Employer Sponsored Health Benefit Plans under ERISA after Pegram V. Herdrich: The Fiduciary Duty Argument and Mixed Eligibility versus Treatment Decisions

Article excerpt

I. INTRODUCTION AND BACKGROUND

On June 12, 2000, a unanimous Supreme Court quietly rendered what will almost certainly become a landmark decision in healthcare law relative to the interpretation and application of fiduciary duties in an Employer Sponsored Benefit Plan [hereinafter "ESBP"] as regulated by the Employee Retirement Income Security Act of 1974 [hereinafter "ERISA" or the "Act"]. (2) In Pegram v. Herdrich (3) the Court rejected patient Herdrich's claim that a cost containment plan whereby annual payments were made to physicians rose to the level of imposing a fiduciary duty on an HMO pursuant to ERISA. (4) Such a duty would require the providing company to manage the ESBP funds in accordance with the statute and traditional common law principles. (5) Carle Company, a large Health Maintenance Organization, maintained a policy of making annual kickback payments to physicians who cordoned costs at a pre-determined level. (6) The corporation's rationale was that the payments were an incentive to keep costs down, the very essence of the HMO industry. (7)

Plaintiff Herdrich had been treated by Doctor Pegram who failed to make a referral to a specialist despite patient complaints of severe abdominal pains. Medication was prescribed and the patient sent home. (8) Eventually, Herdrich suffered a ruptured appendix along with the typical resulting complications. (9) She sued Carle Company under the theory that the kickback payments violated the ESBP clause of the ERISA statute in that the company stood as a fiduciary of the funds over which it presided. (10) Specifically, Section 1109(a) of ERISA provides that:

   Any person who is a fiduciary with respect to a plan who breaches any of
   the responsibilities, obligations, or duties imposed upon fiduciaries by
   this subchapter shall be personally liable to make good to such plan any
   losses to the plan resulting from each such breach, and to restore to such
   plan any profits of such fiduciary which have been made through use of
   assets of the plan by the fiduciary, and shall be subject to such other
   equitable or remedial relief as the court may deem appropriate, including
   removal of such fiduciary. (11)

The monies in question had been collected from the employer and the worker, and as such, Herdrich claimed that Carle Company had a higher duty to insure their protection and proper use. (12) She also filed a negligence malpractice claim against the individual physician, Dr. Pegram. That suit eventually resulted in a jury verdict in favor of Herdrich with monetary damages. (13) Carle Company, on the other hand adamantly stood by its position that the ESBP did not impose any fiduciary obligation relative to its handling of employee health care plan premiums. (14) The issue as to whether ERISA preempted the claim against the company was not the focal point of the Circuit level dispute regardless of its growing importance amongst members of the managed care industry to keep states and class litigants from initiating any type of legal action comparable to that seen recently in the tobacco cases. (15)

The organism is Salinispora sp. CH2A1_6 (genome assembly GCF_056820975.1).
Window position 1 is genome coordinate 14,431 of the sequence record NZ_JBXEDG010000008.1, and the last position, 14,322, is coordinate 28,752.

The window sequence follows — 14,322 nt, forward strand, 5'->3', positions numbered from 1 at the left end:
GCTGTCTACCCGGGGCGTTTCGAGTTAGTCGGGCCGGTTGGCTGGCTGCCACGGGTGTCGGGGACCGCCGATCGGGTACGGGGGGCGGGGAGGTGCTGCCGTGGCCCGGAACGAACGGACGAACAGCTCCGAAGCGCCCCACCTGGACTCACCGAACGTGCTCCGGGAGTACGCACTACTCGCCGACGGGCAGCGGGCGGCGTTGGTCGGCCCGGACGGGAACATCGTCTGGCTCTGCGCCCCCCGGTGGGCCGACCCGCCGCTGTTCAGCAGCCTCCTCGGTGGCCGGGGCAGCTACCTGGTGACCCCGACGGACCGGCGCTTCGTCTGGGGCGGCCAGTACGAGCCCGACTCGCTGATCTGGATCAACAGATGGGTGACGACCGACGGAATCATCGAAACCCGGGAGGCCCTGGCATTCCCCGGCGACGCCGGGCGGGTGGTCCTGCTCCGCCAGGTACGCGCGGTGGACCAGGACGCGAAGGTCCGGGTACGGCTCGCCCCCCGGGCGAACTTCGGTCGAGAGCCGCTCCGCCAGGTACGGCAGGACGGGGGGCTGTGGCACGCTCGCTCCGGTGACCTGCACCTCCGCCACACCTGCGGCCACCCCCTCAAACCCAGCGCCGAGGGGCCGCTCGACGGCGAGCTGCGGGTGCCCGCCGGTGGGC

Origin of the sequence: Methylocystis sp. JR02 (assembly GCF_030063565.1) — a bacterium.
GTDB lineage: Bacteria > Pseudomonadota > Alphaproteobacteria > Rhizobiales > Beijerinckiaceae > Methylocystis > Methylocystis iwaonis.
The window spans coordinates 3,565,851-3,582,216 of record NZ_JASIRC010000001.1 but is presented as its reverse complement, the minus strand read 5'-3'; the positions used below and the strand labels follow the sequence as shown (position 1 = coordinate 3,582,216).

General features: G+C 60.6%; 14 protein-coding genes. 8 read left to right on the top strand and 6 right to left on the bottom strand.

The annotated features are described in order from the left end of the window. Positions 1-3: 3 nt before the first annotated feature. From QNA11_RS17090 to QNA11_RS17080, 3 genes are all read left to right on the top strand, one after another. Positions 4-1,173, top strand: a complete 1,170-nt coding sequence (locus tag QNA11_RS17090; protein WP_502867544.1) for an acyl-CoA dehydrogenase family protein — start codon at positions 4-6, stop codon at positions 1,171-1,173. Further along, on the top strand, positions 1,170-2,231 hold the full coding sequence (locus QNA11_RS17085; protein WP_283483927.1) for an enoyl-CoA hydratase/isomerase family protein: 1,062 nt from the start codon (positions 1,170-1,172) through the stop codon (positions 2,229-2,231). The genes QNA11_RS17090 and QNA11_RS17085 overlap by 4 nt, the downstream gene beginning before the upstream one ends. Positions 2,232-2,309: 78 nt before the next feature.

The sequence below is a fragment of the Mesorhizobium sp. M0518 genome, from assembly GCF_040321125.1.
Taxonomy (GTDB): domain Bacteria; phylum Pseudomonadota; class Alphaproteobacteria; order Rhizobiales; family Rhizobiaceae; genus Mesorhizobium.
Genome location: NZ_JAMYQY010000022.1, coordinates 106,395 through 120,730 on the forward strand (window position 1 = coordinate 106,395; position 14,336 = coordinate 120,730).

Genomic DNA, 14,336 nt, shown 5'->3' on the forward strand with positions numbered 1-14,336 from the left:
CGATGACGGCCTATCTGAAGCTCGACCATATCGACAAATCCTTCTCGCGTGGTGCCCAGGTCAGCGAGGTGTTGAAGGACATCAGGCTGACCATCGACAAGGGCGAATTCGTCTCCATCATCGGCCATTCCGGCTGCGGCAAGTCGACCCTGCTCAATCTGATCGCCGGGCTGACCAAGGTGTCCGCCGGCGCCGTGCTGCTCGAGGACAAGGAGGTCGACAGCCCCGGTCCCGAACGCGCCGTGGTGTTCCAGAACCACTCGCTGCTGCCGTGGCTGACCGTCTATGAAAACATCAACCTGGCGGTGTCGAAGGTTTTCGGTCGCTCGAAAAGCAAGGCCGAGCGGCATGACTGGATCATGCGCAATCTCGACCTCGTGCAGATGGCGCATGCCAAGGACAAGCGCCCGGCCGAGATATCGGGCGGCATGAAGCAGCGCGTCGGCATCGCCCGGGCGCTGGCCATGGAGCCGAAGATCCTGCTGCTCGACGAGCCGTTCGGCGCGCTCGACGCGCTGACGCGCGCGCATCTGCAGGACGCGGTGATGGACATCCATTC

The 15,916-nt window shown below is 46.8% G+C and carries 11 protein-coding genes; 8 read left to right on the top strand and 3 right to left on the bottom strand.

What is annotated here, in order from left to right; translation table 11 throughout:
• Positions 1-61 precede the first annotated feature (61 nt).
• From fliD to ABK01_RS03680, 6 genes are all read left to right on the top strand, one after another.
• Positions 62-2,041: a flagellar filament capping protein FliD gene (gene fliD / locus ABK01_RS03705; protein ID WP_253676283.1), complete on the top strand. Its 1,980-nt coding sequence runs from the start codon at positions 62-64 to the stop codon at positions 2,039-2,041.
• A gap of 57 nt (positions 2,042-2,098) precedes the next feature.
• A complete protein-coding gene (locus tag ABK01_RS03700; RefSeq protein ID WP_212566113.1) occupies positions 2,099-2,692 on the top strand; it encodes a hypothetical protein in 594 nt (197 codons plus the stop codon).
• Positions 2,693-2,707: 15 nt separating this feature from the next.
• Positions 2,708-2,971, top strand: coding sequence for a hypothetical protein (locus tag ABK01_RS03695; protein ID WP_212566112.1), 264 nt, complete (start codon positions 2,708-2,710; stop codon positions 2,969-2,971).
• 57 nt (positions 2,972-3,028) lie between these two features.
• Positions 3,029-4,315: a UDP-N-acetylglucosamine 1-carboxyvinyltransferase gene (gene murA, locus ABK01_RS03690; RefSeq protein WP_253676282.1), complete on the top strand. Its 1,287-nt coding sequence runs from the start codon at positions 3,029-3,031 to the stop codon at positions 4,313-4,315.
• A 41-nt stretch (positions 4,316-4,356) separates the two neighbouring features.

Previous to the issuance of the Court's opinion in June 2000, the author prepared an article based on the Seventh Circuit's opinion holding in favor of Herdrich. (16) That article agreed in every respect that the managed care industry is insufficiently controlled in this country, or in the alternative, is controlling health care costs at the expense of one patient at a time. (17) More specifically, arguments were made supporting the Seventh Circuit's decision as to the fiduciary application of ERISA against the Carle Company. (18) Although accepted for publication prior to the Supreme Court's opinion hand-down date, the article was not available for circulation until subsequent to June 2000. (19)

Accordingly, this Article is a rebuttal to the Supreme Court's opinion in Pegram v. Herdrich on the strength of two primary arguments. …

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